edcom - the European Institute for Commercial Communications Education - was launched by EACA to promote excellence in commercial communications education and research and to encourage exchanges between the European commercial communications sector and academic partners. Click here for more information.
European Women’s Lobby
The European Women’s Lobby (EWL) brings together the women’s movement in Europe to influence the general public and European Institutions in support of women’s human rights and equality between women and men. They are the largest European umbrella network of women’s associations representing a total of more than 2000 organisations in all EU Member States and Candidate Countries, as well as 19 European-wide organisations representing the diversity of women and girls in Europe.
EWL envisions a society in which women’s contribution to all aspects of life is recognised, rewarded and celebrated - in leadership, in care and in production; all women have self-confidence, freedom of choice, and freedom from violence and exploitation; and no woman or girl is left behind.
After centuries of inequalities between women and men, the 20th century has seen impressive change for women and girls in Europe. Over the centuries, many women and women’s movements led the way towards change and initiated the conversation about equality between women and men. The 20th century saw the first steps for the realisation of women’s human rights.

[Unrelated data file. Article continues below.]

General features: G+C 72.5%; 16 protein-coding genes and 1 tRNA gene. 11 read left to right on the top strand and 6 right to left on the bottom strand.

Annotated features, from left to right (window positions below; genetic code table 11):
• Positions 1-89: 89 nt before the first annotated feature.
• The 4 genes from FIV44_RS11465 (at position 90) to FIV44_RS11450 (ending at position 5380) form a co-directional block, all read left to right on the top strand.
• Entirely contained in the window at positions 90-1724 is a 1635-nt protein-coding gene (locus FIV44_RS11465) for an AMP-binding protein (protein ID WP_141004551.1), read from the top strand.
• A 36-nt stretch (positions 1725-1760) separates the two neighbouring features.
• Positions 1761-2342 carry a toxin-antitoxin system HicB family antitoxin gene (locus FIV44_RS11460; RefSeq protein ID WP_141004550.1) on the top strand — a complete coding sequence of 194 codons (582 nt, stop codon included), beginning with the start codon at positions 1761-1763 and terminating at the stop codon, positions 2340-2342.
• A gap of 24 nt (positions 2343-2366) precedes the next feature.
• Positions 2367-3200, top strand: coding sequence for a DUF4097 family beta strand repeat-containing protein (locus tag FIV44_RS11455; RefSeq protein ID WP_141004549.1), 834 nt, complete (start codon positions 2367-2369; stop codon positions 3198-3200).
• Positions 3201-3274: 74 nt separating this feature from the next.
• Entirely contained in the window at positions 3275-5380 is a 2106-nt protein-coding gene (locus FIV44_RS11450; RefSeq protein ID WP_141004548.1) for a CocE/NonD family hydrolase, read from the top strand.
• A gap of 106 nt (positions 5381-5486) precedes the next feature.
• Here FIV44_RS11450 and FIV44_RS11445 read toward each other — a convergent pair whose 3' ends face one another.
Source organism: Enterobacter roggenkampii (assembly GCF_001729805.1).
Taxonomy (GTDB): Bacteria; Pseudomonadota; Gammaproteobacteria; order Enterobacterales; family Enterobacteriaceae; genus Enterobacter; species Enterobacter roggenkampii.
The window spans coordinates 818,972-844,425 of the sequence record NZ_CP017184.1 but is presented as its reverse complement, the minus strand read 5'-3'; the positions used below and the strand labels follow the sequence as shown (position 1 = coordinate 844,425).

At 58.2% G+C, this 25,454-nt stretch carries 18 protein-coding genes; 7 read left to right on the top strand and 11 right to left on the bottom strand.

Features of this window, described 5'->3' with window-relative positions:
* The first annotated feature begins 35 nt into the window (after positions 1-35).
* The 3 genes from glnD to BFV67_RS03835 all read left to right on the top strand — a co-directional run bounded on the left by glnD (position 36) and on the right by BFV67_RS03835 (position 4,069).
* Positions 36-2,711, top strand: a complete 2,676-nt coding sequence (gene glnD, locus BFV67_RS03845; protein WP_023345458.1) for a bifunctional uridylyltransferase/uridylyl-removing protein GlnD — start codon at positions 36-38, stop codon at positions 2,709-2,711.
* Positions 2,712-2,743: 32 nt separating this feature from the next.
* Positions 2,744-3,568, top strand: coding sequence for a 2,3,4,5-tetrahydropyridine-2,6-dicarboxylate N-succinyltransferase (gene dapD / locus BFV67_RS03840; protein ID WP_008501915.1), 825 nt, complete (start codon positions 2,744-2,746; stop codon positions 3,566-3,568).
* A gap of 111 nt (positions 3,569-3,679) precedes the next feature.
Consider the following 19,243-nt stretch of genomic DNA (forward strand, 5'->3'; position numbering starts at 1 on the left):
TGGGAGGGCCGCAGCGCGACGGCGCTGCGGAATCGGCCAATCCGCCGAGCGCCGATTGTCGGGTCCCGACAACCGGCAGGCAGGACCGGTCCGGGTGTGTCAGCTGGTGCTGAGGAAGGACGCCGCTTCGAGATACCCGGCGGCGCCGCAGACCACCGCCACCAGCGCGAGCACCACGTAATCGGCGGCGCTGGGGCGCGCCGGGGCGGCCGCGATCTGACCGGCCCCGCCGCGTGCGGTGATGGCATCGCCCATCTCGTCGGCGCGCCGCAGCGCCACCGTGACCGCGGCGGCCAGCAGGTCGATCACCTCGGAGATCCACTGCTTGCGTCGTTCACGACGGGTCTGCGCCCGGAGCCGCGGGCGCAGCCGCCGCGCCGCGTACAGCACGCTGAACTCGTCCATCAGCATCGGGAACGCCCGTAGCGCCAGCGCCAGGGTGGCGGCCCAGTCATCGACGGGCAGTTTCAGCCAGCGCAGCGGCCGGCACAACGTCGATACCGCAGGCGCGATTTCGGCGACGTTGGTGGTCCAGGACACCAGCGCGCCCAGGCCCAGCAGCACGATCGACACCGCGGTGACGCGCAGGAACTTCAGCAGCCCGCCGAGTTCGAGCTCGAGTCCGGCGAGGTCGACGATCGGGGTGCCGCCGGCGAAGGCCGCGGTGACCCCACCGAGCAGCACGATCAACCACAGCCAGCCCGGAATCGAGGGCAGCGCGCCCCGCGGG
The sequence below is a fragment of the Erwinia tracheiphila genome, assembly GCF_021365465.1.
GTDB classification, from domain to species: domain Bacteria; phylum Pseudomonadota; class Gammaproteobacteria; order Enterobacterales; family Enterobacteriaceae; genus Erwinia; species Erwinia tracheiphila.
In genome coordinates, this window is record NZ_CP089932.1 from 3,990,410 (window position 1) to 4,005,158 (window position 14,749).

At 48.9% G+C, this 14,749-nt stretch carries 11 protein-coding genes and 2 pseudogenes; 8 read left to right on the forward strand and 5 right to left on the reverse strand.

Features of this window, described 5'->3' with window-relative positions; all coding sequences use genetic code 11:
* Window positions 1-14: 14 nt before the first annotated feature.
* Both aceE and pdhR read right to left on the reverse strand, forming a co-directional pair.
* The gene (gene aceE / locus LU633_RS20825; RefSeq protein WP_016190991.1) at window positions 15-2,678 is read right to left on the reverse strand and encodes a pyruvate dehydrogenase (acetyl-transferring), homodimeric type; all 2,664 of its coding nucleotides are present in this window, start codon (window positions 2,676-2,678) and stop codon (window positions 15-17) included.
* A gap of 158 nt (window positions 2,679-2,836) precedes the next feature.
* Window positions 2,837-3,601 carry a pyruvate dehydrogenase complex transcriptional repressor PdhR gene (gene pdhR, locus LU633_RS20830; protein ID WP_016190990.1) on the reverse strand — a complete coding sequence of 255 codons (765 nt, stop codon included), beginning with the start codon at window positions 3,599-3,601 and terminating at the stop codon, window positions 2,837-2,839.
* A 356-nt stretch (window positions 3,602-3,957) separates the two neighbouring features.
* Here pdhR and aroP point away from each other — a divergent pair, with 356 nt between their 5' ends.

During the 20th century, women got the right to assembly, to vote, to be the owner of their own salaries, to open bank accounts, to control their fertility, to decide upon their relationships, to access justice in cases of male violence, to run for elections, etc.
More importantly, the reality of inequality between women and men has been recognised as a structural issue, that needs not only legislation change and specific measures, but also a real shift in mentalities in order to be overcome.
However, in 2016, gender equality is still not a reality. Women are still at risk of male violence, paid less, segregated in stereotypical less-valued jobs, not represented in politics and business, face sexual harassment, are impacted by stereotypes about women and girls in media…
In this context, it is important to raise awareness of the progress for women’s human rights over the last decades, in order to get the European population aware of history – or more correctly ‘HER’story. The role of women’s movements, of feminist activists and characters has been instrumental but is often unknown, not to say invisible or made invisible by the media and the society.
It is also crucial to highlight that the systemic change needed is still not realised, and that inequalities persist, that some women’s rights are not protected or ensured. Today in Europe, we still see attacks on women’s sexual rights or women’s maternity leave, denial of the pervasiveness of male violence and of stereotypes.